Altria was founded in 1822, generates about $21 billion in annual revenue, and trades with a market capitalization of $88 billion. The stock also trades with a current yield of more than 7%.
Altria reported second quarter earnings on July 29, 2021, and results were better than expected on both the top and bottom lines. Total revenue was up 9% to $6.9 billion, as all of the company’s operating segments produced higher revenues. Net of excise taxes, revenue was up 11% at $5.6 billion.
The core smokeable products segment saw revenue rise 8%, primarily from higher prices and shipment volumes, which were partially offset by higher promotional investment. Net of excise taxes, revenue was up 10% for this segment.
Reported income for the segment was also 13% higher year-over-year, driven by higher pricing and volumes, as well as operating leverage reducing relative expenses. Adjusted earnings-per-share for the company came to $1.23, up 13% year-over-over year.
Altria has an exemplary dividend history, having boosted its dividend for more than half a century consecutively, and qualifying it for the coveted title of Dividend King. The payout ratio is nearing 80%, but Altria’s predictable and high levels of free cash flow mean dividend safety concerns are minimal.
In addition, Altria’s current yield is massive at 7.2%, roughly six times that of the broader market.
Universal Corporation (UVV)
Our final stock is Universal Corporation, a processor and supplier of leaf tobacco and plant-based ingredients globally. The majority of Universal’s business is the distribution of tobacco leaf, but it also has a sizable ingredient business serving food and beverage makers with various products.
Universal was founded in 1886, generates about $2 billion in annual revenue, and trades with a market capitalization of $1.3 billion.
Universal released full-year earnings on May 26, 2021, and results were somewhat weak against the year-ago period. The company reported revenue of $620 million during the fourth quarter, which was about 2% lower than the comparable period a year ago. Leaf tobacco volumes fell slightly year-over-year, and the third quarter had demand pulled forward and inflated results for that period.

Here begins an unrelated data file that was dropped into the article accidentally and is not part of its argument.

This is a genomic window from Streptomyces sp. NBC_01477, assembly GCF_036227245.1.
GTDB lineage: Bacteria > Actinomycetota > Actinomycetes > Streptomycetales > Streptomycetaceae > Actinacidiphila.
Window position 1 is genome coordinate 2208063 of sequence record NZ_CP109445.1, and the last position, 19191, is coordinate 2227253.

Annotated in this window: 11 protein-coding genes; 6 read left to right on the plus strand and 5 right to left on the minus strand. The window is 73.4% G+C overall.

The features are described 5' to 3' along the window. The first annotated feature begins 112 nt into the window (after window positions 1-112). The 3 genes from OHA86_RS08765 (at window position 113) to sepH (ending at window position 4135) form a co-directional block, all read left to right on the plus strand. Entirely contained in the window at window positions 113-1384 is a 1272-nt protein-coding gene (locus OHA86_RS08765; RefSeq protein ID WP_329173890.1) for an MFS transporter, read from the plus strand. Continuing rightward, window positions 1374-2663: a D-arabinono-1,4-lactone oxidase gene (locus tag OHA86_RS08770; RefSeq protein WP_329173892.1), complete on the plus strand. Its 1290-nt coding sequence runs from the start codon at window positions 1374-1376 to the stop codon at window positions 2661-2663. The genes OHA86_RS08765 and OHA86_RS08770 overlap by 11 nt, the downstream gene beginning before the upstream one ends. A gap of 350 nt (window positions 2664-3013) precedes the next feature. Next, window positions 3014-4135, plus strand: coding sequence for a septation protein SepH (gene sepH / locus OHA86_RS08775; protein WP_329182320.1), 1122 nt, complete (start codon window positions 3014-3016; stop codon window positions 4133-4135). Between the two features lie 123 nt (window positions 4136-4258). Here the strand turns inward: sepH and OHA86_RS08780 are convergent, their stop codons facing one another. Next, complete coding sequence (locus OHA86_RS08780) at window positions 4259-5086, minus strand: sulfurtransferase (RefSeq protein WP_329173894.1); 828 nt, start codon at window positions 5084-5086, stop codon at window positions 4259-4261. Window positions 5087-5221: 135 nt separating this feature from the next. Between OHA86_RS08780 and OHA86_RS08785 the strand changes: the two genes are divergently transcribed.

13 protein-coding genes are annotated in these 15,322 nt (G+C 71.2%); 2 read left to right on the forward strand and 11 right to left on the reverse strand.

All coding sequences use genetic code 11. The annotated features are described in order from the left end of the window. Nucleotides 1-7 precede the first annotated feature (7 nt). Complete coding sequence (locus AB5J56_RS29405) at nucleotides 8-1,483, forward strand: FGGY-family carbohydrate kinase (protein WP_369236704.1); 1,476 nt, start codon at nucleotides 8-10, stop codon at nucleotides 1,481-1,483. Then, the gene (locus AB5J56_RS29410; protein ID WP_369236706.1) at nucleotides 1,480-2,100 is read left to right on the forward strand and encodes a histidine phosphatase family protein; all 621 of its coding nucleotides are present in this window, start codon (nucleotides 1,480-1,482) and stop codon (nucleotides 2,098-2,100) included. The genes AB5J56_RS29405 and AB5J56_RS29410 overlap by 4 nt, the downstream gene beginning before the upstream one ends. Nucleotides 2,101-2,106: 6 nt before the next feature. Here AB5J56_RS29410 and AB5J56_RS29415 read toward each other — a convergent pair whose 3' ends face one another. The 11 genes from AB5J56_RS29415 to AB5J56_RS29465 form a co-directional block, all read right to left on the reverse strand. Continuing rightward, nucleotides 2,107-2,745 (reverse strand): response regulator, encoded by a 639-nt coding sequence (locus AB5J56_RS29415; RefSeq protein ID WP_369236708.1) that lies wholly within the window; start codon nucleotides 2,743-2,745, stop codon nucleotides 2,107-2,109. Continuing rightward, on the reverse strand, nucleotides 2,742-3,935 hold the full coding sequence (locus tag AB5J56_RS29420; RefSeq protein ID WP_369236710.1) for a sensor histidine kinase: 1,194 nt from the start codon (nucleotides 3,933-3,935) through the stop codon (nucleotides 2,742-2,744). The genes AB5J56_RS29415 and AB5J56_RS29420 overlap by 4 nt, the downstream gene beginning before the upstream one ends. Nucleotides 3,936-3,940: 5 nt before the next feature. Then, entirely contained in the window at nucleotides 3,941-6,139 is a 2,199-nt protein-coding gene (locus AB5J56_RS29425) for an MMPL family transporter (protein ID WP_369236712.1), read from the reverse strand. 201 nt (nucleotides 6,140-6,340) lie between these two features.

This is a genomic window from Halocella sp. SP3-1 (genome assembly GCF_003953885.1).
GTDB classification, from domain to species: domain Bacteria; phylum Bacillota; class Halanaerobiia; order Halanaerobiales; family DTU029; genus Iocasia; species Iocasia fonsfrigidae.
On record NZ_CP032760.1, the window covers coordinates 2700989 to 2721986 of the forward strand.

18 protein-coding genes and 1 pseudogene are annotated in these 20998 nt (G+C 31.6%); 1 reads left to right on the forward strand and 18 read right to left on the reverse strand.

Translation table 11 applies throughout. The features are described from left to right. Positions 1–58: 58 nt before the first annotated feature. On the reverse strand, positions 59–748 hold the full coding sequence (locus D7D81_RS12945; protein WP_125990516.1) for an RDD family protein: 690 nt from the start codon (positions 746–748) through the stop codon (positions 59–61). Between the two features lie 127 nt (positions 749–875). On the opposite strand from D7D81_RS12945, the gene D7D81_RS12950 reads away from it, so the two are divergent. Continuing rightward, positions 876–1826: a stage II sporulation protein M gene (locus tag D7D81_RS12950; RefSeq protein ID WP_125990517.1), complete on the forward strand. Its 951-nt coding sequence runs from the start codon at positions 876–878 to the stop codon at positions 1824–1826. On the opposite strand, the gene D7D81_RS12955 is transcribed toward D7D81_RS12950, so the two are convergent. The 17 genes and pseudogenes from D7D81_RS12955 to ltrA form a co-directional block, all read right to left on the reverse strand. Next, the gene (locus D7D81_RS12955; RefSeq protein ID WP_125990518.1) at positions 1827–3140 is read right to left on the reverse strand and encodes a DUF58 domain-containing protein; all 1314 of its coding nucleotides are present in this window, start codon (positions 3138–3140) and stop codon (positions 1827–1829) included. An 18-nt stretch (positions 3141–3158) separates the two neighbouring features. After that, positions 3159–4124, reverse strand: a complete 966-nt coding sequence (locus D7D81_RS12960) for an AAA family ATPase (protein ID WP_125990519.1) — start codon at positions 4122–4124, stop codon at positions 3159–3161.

Earnings-per-share totaled $2.15 in Q4, well ahead of the $1.58 produced in the prior year’s Q4. Universal said it would see higher earnings-per-share for this year, so we predict $4.35 in earnings-per-share, which would be slightly ahead of the $4.25 produced in the prior year.
Universal has a truly outstanding dividend history, having boosted its payout for 50 consecutive years, and qualifying it for the coveted title of Dividend King. Universal’s earnings growth has been muted in recent years, but it continues to generate substantial free cash flows that it returns to shareholders. Universal’s current yield is huge at 6%.
We see the payout ratio at just 72% for this year, meaning the dividend should be able to be raised for many years to come. Even with slightly lower tobacco leaf volumes over time, Universal’s buyback program and its ingredients business should be able to keep earnings-per-share rising at a low single-digit rate for the foreseeable future.
On the date of publication, Bob Ciura did not have (either directly or indirectly) positions in any of the securities mentioned in this article. The opinions expressed in this article are those of the writer, subject to the InvestorPlace.com Publishing Guidelines.
Bob Ciura has worked at Sure Dividend since 2016. He oversees all content for Sure Dividend and its partner sites. Prior to joining Sure Dividend, Bob was an independent equity analyst. His articles have been published on major financial websites such as The Motley Fool, Seeking Alpha, Business Insider and more. Bob received a bachelor’s degree in Finance from DePaul University and an MBA with a concentration in investments from the University of Notre Dame.